§32.5 Punitive Damages Not Permitted in Cases Where Defendant Is Grossly Negligent
The Case: Hodges v. S.C. Toof & Co., 833 S.W.2d 896 (Tenn. 1992).
The Basic Facts: Plaintiff, fired because he participated in jury duty, sued his employer for wrongful termination of employment. He obtained an award of compensatory and punitive damages.
The Bottom Line:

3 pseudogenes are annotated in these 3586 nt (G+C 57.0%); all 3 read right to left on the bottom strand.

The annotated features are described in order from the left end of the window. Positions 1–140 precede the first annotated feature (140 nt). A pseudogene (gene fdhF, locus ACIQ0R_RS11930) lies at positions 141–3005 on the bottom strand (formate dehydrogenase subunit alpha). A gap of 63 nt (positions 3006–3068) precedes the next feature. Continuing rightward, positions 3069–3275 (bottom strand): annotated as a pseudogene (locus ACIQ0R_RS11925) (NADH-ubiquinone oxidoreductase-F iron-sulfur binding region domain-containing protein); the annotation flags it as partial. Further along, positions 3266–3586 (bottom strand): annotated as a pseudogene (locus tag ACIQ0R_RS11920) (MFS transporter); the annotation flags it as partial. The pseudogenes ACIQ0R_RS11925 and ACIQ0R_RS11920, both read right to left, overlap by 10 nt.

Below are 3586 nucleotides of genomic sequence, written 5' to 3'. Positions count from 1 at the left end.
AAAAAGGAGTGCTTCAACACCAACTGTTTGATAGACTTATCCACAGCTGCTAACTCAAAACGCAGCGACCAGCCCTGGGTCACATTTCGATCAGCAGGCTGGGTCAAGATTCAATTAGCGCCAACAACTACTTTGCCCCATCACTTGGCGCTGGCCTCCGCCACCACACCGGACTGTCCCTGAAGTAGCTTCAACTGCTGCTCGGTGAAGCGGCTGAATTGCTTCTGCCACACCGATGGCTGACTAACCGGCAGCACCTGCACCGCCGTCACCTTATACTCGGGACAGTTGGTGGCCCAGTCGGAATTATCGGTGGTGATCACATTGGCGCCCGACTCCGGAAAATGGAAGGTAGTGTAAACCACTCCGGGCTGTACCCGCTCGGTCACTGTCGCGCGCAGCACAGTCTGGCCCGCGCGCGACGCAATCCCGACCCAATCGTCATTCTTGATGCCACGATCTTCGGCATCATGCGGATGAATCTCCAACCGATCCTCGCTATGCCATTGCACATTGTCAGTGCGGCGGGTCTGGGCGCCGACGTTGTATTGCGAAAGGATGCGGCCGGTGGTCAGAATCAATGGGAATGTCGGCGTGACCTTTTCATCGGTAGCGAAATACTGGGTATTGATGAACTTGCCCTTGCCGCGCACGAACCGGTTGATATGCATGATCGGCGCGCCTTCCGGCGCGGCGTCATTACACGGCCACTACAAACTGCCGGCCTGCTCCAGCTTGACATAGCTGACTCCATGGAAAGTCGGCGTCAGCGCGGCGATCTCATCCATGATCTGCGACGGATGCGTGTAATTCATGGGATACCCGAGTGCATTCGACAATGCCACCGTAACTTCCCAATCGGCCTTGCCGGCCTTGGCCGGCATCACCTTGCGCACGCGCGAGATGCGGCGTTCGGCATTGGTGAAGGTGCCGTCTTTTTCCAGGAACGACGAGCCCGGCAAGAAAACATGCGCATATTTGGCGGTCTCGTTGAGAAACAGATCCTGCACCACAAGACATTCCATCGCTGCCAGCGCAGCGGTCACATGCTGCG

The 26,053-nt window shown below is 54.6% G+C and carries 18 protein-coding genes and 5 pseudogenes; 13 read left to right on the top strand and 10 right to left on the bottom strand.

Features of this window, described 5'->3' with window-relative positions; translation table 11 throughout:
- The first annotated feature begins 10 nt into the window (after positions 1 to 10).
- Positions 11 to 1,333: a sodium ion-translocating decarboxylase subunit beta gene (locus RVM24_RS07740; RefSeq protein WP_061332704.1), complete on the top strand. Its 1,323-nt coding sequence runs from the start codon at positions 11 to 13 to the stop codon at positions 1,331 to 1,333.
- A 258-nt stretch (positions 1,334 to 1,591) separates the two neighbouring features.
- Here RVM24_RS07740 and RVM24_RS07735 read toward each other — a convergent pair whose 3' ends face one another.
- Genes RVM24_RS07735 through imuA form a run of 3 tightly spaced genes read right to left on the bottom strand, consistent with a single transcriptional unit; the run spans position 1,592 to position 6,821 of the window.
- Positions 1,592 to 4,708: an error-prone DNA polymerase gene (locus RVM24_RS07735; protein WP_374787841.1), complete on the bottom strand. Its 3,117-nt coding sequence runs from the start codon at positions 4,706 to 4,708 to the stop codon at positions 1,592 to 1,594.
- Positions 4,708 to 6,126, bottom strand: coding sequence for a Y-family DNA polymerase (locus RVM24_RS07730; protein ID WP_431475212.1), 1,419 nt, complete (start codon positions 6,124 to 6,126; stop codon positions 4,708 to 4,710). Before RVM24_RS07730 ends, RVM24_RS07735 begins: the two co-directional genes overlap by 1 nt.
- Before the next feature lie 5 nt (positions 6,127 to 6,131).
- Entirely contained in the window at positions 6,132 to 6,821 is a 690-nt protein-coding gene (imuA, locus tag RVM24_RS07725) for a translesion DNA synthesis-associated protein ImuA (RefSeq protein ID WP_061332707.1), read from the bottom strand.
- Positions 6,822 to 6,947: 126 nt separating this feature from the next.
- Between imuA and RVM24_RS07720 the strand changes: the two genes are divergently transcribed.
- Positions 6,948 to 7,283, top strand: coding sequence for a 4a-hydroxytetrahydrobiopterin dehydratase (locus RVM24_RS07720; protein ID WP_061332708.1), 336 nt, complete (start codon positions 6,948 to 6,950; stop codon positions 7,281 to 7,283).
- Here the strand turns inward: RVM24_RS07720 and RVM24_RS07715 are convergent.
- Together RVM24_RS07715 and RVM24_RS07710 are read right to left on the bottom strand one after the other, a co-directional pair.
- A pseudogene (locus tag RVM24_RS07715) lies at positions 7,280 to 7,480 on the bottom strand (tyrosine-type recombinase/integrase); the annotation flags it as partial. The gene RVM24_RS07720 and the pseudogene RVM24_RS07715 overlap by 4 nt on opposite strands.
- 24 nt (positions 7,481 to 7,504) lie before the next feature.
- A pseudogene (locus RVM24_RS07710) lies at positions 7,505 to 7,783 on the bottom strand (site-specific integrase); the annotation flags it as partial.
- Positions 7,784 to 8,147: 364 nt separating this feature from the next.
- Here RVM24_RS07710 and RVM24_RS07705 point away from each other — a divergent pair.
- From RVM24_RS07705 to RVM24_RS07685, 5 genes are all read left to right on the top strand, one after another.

- "As stated earlier, Tennessee presently allows punitive damages in cases involving fraud, malice, gross negligence, oppression, evil motives, conscious indifference, and reckless conduct implying 'disregard 901 of social obligations.' See Inland Container, 529 S.W.2d at 45. Whatever this may have once meant, by contemporary standards it is both vague ('social obligations') and overbroad ('gross negligence'). We agree with those States that have refined their laws to restrict the awarding of punitive damages to cases involving only the most egregious of wrongs.Cf. Linthicum v. Nationwide Life Ins. Co., 150 Ariz. 326, 723 P.2d 675, 680 (1986) (conscious action of a reprehensible character); Tuttle v. Raymond, 494 A.2d 1353, 1361 (Me. 1985) ('malicious' commission of a tort). By thus restricting the availability of punitive damages, we seek to avoid 'dull[ing] the potentially keen edge of the doctrine as an effective deterrent of truly reprehensible conduct.' Tuttle, 494 A.2d at 1361. In Tennessee, therefore, a court may henceforth award punitive damages only if it finds a defendant has acted either (1) intentionally, (2) fraudulently, (3) maliciously, or (4) recklessly. " 833 S.W.2d at 900-01 (emphasis added).